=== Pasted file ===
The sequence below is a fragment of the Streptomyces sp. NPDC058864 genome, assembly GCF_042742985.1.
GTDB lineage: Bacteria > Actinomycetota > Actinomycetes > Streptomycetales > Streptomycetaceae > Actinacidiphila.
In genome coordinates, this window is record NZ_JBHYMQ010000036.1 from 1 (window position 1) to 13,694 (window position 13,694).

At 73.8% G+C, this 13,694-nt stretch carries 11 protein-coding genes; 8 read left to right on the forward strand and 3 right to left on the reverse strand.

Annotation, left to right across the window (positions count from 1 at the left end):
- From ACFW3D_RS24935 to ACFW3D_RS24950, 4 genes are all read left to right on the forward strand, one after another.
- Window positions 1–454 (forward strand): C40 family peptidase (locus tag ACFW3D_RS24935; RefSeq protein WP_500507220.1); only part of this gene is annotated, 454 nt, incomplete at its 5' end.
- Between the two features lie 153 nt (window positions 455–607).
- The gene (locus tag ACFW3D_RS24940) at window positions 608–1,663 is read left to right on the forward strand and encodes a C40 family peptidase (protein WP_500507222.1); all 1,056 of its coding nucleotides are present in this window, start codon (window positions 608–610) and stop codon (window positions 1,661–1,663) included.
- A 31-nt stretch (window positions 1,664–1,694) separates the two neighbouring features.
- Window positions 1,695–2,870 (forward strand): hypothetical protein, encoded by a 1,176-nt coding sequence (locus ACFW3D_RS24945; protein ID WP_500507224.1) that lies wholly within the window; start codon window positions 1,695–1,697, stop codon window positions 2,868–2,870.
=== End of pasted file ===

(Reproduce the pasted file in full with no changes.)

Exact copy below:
The sequence below is a fragment of the Streptomyces sp. NPDC058864 genome, assembly GCF_042742985.1.
GTDB lineage: Bacteria > Actinomycetota > Actinomycetes > Streptomycetales > Streptomycetaceae > Actinacidiphila.
In genome coordinates, this window is record NZ_JBHYMQ010000036.1 from 1 (window position 1) to 13,694 (window position 13,694).

At 73.8% G+C, this 13,694-nt stretch carries 11 protein-coding genes; 8 read left to right on the forward strand and 3 right to left on the reverse strand.

Annotation, left to right across the window (positions count from 1 at the left end):
- From ACFW3D_RS24935 to ACFW3D_RS24950, 4 genes are all read left to right on the forward strand, one after another.
- Window positions 1–454 (forward strand): C40 family peptidase (locus tag ACFW3D_RS24935; RefSeq protein WP_500507220.1); only part of this gene is annotated, 454 nt, incomplete at its 5' end.
- Between the two features lie 153 nt (window positions 455–607).
- The gene (locus tag ACFW3D_RS24940) at window positions 608–1,663 is read left to right on the forward strand and encodes a C40 family peptidase (protein WP_500507222.1); all 1,056 of its coding nucleotides are present in this window, start codon (window positions 608–610) and stop codon (window positions 1,661–1,663) included.
- A 31-nt stretch (window positions 1,664–1,694) separates the two neighbouring features.
- Window positions 1,695–2,870 (forward strand): hypothetical protein, encoded by a 1,176-nt coding sequence (locus ACFW3D_RS24945; protein ID WP_500507224.1) that lies wholly within the window; start codon window positions 1,695–1,697, stop codon window positions 2,868–2,870.